Tag Archives: Ottomans

Lebanon’s dark days of hunger: The Great Famine of 1915-18 (By Rym Ghazal)

16 Apr

Lebanon’s dark days of hunger: The Great Famine of 1915-18

The harrowing images from Mount Lebanon as death stalked the streets in 1915. Courtesy Archives and Special Collections, Jafet Library, AUB

The harrowing images from Mount Lebanon as death stalked the streets in 1915. Courtesy Archives and Special Collections, Jafet Library, AUB

“My people and your people, my Syrian

Brother, are dead … What can be

Done for those who are dying? Our

Lamentations will not satisfy their

Hunger, and our tears will not quench

Their thirst; what can we do to save

Them between the iron paws of

Hunger?”

– From Dead Are My People by Gibran Khalil Gibran (1883-1931)

Almost 100 years ago this month, as the First World War raged across Europe and beyond, a dark chapter unfolded in what was then known as Greater Syria.

The first culprit: the relentless locust. Following a bad harvest caused by a drought, in April 1915 dark clouds heralded the arrival of swarms of locusts, descending to feed on plants, whether green or dry.

For over three months, the tiny but insatiable creatures devoured whatever had been left behind by the Ottoman authorities, who had prioritised food and grain reserves to feed their soldiers as part of the imperial war effort.

This marked the beginning of a period that is now often just a footnote in the history books: the Great Famine of 1915-18, which left an estimated 500,000 people dead. With a lack of accurate data, estimates range from 100,000 to 200,000 deaths in Mount Lebanon alone.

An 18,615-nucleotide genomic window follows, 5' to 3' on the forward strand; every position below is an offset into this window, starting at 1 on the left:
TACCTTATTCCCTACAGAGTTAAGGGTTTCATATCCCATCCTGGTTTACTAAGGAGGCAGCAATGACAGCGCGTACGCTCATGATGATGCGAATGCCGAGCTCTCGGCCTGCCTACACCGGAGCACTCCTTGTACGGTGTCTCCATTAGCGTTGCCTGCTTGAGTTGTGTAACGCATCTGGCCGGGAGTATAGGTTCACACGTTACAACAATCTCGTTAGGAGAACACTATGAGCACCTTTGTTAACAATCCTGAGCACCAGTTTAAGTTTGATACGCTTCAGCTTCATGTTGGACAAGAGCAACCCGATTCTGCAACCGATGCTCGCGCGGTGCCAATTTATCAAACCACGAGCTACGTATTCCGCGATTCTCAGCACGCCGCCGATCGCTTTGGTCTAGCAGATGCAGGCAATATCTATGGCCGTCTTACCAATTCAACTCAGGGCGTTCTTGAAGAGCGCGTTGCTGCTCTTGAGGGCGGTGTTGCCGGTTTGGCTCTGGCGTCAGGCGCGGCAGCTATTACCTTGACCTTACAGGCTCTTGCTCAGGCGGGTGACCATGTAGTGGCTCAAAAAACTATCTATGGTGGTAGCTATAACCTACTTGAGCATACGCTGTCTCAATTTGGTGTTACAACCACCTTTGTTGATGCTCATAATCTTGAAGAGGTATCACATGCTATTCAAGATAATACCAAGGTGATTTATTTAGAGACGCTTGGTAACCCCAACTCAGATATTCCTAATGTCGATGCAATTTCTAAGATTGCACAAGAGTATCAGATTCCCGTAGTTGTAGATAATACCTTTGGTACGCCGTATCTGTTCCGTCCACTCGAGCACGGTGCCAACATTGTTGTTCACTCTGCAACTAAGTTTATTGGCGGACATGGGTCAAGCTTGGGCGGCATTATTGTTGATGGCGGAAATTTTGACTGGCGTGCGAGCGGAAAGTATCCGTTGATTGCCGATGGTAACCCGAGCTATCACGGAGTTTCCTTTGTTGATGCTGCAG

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Game of Words: thoughts on the usage of the term “Middle East” (By Varak Ketsemanian)

8 Jan

Game of Words: thoughts on the usage of the term “Middle East”

Penned by Peter Beaumont, Gerald H. Blake, J. Malcolm Wagstaff, the work The Middle East: A Geographical Study states that the term “Middle East” may have originated in the 1850‘s in the British India Office. Nevertheless, even after the “end” of European colonialism of the area designated as the Middle East, the term remains ubiquitous in every aspect of our modern society. Although the term makes sense in the mind of the user, yet such a locution has been highly criticized as emanating from a Eurocentric conception of world geography and history. Thus, the term is seen as a relic of the colonial era, when categorizing the races, religion and people of this region within one particular rubric was characterized knowledge production that tended to justify the rule of the colonizing powers. Nevertheless, I argue that although a problem may reside due to a lack better term, the locution itself is not misleading as long as the user articulates it from a clearly defined pool of knowledge that acknowledges the particulars and diversity of the area. In other words, despite the human mind’s habit of constantly associating things with one another, hence ossifying certain categories of knowledge that are more easily grasped by it, it can be argued that as long as the “Middle East” is used in a way that clearly expresses the context of its usage, the term is not misleading at all. In this sense, the establishment of nation-states and clear-cut boundaries after the collapse of the European colonial rule (1950’s and 1960’s)  has the propensity to spur this  paradigm shift much required for a better understanding of the region.

Current borders of Middle East

Current borders of Middle East

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